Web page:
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Canada's Senate: Renovation in Progress

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Speech to the Canadian Club of Toronto

February 21st, 2017

The Royal York Hotel

Peter Harder, Government Representative in the Senate


Thank you for that kind introduction, Fred, and the warm reception. I know that Toronto is often not so welcoming to Ottawa Senators. So thanks for that bit of restraint.

It’s delightful to be at the Canadian Club with so many old friends. And encouraging to see so many young faces interested in our bold experiment to renew the Canadian Senate. 

I don’t need to tell you that this was not always the case. Used to be when you got this many people talking about the Senate it ended with a punchline.

But times have changed considerably over the short space of a year. It was only last March when seven Canadians, including myself, became the first senators appointed under a new process aimed at renewing the role of the Senate and rebuilding Canadians’ trust in it. 

Today, the number of Independent senators stands at 42, a plurality in an upper house that is becoming increasingly vital and ever-more detached from the partisanship of the past.

This is literally history in the making. I mention it at the beginning of my remarks to remind you that, although our renewal project is in its early days, we are making real progress towards a Senate that is less partisan, more independent, accountable and transparent. And relevant to Canadians’ daily lives.

Over this short period, the national conversation about the Senate has steadily moved away from patronage, scandal and insignificance, and towards a discussion over how it should best fulfil the role that the Fathers of Confederation envisioned – that of an independent chamber of sober second thought acting as a steadying balance to the elected House of Commons.  

As change materializes, Canadians are beginning to glimpse the Senate’s important role in helping make good law.  This includes how the Senate focuses on aspects of bills that may not have been exhaustively scrutinized by the Commons, how it incorporates the contributions of Canadians who may not have had their views previously heard; and how it can provoke national discussion by studying issues that can be politically delicate.

Let’s be clear off the top. Canada would not exist today had the Fathers not agreed to the need for an upper chamber to act as a safeguard on the powers of the majority in the House of Commons.  To underscore its importance in the debate, the founders spent 6 of 14 days on the Senate when they met in Quebec City in 1864 to cobble together the Confederation bargain.

It was Sir John A. who coined the phrase “sober second thought” as a way to describe the Senate’s as a complementary body designed to regulate legislation initiated by the elected House of Commons.

Our canny first prime minister and his colleagues also built a Senate that mandated equality of numbers among the founding divisions of Canada: initially 24 senators for Quebec, 24 for Ontario, and 24 for the Maritimes.  The upper chamber was to provide a moderating voice on behalf of the smaller regions as well as for our nation’s minorities.  It would not be an exaggeration to argue that, without guaranteed numerical equality of Senators vis-à-vis population-rich Ontario, Quebec and the Maritimes would not have signed the paperwork of Confederation.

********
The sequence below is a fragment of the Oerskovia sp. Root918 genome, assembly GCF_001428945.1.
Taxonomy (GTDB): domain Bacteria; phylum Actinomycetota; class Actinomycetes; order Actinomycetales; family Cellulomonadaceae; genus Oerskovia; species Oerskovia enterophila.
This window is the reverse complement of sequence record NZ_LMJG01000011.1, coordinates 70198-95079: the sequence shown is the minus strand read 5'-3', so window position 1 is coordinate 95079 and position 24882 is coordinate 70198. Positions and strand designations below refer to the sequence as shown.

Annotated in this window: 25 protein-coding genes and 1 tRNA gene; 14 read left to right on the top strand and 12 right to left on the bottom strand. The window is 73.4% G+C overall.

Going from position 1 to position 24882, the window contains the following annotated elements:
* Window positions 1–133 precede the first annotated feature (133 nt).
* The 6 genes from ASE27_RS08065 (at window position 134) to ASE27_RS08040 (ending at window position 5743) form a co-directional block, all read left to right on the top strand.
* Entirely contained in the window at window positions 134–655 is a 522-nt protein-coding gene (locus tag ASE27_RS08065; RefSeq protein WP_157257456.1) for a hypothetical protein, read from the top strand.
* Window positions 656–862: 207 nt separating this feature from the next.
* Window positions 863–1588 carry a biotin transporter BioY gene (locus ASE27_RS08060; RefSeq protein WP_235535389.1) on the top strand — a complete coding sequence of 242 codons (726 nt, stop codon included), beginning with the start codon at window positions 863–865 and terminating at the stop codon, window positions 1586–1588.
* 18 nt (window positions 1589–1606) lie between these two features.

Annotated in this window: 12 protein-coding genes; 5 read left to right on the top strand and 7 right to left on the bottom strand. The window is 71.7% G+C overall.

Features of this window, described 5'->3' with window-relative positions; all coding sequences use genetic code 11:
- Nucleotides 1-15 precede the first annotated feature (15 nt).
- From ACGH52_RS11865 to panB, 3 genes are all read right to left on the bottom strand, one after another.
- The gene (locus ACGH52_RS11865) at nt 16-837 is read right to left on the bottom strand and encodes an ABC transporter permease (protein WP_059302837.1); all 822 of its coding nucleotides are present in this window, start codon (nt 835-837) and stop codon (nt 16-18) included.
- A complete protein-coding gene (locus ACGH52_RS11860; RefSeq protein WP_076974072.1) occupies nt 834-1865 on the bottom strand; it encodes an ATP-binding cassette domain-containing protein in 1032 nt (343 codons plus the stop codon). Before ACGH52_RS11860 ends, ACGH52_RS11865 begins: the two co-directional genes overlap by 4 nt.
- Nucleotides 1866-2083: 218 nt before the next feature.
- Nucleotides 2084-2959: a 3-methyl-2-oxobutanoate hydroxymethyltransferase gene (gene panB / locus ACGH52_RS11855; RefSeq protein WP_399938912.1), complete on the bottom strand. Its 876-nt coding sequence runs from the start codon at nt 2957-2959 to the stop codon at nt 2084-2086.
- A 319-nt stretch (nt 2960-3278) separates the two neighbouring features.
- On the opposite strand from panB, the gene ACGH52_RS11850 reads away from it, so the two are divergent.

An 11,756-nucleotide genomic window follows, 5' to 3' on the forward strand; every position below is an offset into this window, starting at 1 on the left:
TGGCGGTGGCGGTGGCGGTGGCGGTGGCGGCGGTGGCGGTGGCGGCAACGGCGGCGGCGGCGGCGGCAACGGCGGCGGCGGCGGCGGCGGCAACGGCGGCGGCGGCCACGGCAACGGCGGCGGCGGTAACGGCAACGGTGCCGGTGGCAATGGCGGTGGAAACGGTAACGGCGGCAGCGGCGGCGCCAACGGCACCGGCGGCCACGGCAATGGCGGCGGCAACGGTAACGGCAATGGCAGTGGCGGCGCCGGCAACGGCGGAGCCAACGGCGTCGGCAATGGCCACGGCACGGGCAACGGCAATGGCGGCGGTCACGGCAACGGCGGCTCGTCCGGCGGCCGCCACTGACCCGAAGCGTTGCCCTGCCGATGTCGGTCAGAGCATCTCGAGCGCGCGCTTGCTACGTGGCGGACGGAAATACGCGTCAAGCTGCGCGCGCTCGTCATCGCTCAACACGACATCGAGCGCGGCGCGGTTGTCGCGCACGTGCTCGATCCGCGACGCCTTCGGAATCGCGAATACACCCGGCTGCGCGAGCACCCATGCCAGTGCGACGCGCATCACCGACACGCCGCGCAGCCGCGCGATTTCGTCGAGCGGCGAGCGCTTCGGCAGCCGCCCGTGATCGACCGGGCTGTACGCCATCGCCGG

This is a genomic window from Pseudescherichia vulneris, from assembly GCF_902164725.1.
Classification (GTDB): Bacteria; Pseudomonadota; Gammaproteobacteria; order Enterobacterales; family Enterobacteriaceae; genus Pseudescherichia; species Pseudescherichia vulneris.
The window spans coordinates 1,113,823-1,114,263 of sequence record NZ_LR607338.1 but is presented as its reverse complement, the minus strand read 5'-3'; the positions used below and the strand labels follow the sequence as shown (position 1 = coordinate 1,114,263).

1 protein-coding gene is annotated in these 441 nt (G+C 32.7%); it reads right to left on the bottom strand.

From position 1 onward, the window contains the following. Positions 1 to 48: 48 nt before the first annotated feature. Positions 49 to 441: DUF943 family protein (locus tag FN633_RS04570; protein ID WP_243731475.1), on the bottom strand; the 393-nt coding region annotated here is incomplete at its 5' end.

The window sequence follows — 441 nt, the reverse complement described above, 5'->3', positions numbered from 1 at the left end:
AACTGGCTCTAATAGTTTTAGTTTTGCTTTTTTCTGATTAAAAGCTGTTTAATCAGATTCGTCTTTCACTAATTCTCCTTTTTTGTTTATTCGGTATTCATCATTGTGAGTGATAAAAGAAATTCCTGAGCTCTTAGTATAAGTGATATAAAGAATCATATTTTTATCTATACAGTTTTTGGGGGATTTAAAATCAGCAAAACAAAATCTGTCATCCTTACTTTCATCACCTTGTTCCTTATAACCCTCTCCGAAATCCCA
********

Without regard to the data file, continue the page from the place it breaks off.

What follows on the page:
The founders also exhibited keen judgment by insisting that the Senate be appointed and not elected. While the upper chamber has essentially the same powers as the House (save for money bills), the fact that it is not popularly elected serves as a check on its own power. While the Senate chamber can block, amend or postpone legislation, its non-elected makeup helps to preclude it from over-reaching.

Our country’s Founders knew full well that, as an appointed chamber, the Senate would not have the political legitimacy to act as a perennial rival to the elected House of Commons. Instead, it would nearly always defer to the clear will of the people. They were right.

But the Fathers also wanted the Senate to be a “check” on the excesses of winner-take all majority rule, a role that is particularly relevant given the nearly limitless powers that majority governments wield in Canada, often with less than 40% of the popular vote. The Senate was the safety valve of the Confederation deal. This is something often lost in historical translation, as modern-day pundits focus enthusiastically on the unelected nature of the Red Chamber. If the Senate were to have become an elected chamber, it would act as a rival to the House of Commons – not a complementary check.  I guarantee you that deadlock would ensue in Ottawa.

Finally, it was also the Old Chieftain who insisted that the Senate be independent in its deliberations in order to insulate itself from the rough-and-tumble that characterized the partisan politics of the House.

He said, and I quote, “It must be an independent House, having a free action of its own.” One of the objectives sought by of the Fathers through the appointive system was to endow the Senate with independence from the electoral process to which members of the House of Commons were subject. The system was designed to remove Senators from a partisan political arena that required unremitting consideration of short-term political objectives. 

It’s a testament to the Founders’ wisdom, that the reasons for establishing the Upper chamber are as valid today as they were at the time. Perhaps even more so.

To the founders’ aims we can add the fact that Canada has become an increasingly complex nation to run, and the government which does so has broadened its reach into nearly all sectors of society. The executive branch is increasingly powerful and that power is concentrated in the hands of fewer individuals. Strong oversights, like those which can be provided by a Senate consistent with the Fathers’   intent, are needed more today than perhaps at any point in our country’s history.

The Founders’ view of and need for the Senate were  underscored by no less than the Supreme Court of Canada ruling of 2014, which recognized that the Senate plays an integral role in our nation’s democratic life.